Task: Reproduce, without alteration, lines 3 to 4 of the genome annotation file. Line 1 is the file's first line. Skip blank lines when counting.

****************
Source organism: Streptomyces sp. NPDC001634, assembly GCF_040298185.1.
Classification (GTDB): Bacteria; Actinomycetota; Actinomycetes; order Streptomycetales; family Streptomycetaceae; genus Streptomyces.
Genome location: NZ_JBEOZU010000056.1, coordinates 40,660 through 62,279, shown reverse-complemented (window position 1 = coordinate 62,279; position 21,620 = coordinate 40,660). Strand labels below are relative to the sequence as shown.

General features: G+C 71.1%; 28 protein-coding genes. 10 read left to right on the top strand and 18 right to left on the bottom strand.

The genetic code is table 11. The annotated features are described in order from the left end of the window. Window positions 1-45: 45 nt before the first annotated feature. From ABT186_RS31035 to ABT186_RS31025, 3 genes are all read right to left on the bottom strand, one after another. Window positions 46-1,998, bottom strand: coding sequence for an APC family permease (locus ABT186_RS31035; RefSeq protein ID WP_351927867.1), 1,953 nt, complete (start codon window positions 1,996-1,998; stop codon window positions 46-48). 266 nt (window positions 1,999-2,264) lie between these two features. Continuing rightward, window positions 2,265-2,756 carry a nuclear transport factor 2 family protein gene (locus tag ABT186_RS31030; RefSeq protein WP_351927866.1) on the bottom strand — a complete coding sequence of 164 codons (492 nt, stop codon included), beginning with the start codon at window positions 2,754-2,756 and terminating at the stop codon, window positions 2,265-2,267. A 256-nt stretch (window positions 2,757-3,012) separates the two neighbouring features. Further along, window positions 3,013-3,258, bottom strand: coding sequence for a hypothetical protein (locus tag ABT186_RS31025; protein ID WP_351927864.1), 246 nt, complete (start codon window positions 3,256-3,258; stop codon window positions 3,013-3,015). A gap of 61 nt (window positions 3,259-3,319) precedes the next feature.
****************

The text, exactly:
Genome location: NZ_JBEOZU010000056.1, coordinates 40,660 through 62,279, shown reverse-complemented (window position 1 = coordinate 62,279; position 21,620 = coordinate 40,660). Strand labels below are relative to the sequence as shown.

General features: G+C 71.1%; 28 protein-coding genes. 10 read left to right on the top strand and 18 right to left on the bottom strand.